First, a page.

Plant of the Week: Allegheny Spurge

The High Line's planting design is inspired by the self-seeded landscape that grew up between rail tracks after the trains stopped running in the 1980s. Today, the High Line includes more than 300 species of perennials, grasses, shrubs, and trees – each chosen for their hardiness, adaptability, diversity, and seasonal variation in color and texture. Some of the species that originally grew on the High Line's rail bed are reflected in the park landscape today.

This week we share one of our gardeners' current favorites with you.

In the understory of the Falcone Flyover, little pale pink and white bottlebrush flowers are popping up from the leaf litter. Patches of these ephemeral blooms glow in the sunlight that filters down through the now leafless canopy – a magical effect that inspires thoughts of fairies. These are the flowers of Pachysandra procumbens, or Allegheny spurge, and they are one of the first woodland plants to awaken in the spring.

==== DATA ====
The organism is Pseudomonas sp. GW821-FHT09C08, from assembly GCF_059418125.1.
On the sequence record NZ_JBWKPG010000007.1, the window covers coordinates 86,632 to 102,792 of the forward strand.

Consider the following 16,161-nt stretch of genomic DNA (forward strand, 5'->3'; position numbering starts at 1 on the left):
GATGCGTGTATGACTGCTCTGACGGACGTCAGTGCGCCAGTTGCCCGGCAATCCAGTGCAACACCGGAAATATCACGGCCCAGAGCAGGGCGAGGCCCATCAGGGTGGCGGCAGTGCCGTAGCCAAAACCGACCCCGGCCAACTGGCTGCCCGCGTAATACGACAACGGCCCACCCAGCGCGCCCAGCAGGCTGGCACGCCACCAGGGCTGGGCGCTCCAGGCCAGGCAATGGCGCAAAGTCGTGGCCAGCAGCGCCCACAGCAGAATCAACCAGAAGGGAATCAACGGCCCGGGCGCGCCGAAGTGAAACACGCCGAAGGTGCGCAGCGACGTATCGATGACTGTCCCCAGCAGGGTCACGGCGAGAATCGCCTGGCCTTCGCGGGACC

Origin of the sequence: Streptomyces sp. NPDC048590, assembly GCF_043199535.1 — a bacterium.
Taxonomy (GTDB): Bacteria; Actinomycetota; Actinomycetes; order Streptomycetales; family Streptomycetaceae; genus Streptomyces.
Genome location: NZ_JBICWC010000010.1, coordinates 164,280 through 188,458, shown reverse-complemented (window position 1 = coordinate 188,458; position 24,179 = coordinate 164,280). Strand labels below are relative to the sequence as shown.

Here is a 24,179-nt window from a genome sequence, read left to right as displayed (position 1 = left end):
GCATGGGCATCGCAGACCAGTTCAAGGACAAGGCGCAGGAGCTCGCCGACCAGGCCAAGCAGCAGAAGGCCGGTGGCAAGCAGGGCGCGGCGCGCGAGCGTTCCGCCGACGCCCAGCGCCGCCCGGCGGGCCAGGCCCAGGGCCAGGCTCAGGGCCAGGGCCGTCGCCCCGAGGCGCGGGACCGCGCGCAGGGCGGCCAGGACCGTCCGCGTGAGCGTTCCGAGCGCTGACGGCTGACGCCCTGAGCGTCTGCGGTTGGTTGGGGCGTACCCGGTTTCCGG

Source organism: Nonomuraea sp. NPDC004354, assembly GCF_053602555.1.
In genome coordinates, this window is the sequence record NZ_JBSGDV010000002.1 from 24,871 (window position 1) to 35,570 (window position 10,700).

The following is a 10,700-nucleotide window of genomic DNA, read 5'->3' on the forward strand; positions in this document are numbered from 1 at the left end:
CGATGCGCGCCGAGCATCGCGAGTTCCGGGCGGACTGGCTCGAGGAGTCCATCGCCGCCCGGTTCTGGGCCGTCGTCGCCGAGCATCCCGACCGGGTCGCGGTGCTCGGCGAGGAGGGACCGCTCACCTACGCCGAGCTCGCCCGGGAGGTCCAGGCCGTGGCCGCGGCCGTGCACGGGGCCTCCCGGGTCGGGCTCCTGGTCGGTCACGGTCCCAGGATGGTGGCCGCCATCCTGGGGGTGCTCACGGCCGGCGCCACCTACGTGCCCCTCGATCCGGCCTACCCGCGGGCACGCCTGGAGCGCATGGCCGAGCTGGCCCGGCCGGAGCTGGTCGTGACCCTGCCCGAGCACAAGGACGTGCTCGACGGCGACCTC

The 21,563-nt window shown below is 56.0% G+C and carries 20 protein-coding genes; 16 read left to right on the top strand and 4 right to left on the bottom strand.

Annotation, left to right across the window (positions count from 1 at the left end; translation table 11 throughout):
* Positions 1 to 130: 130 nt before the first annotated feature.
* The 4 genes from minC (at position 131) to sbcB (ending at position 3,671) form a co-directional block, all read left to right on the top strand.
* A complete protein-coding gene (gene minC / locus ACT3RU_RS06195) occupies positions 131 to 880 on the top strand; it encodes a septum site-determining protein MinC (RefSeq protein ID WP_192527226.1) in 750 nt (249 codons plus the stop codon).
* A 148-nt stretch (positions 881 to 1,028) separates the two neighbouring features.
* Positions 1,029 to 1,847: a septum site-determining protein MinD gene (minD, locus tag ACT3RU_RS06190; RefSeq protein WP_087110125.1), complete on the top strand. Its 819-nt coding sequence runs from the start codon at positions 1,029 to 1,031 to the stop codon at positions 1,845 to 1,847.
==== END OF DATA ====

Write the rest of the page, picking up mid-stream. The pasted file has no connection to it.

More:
Like many woodland natives, these plants bloom before the trees have leafed out, so that they can take full advantage of the strong spring light. The flowers are lightly fragrant and only a few inches high, but growing in drifts, they are delightful and eye-catching for a few short weeks. When the flowers begin to fade, the new leaves emerge in loose, light green rosettes that fade to a duller green, mottled with brown, as the weather warms. Allegheny spurge spreads slowly to form a well-behaved groundcover, which makes it a great alternative to the ubiquitous Japanese spurge, a plant notorious for devouring tree wells and row house gardens all over New York City. In somewhat warmer climates, Allegheny spurge is evergreen, but here on the High Line it is semi-evergreen at best; our gardeners remove the winter-worn foliage as part of Spring Cutback.


On the High Line between West 24th and West 27th Streets

Download our April bloom list.

Our horticultural team counts on members and friends like you to help keep the High Line beautiful and thriving. Join our community of supporters who play an essential role in the High Line's most important gardening projects – become a member of the High Line today!

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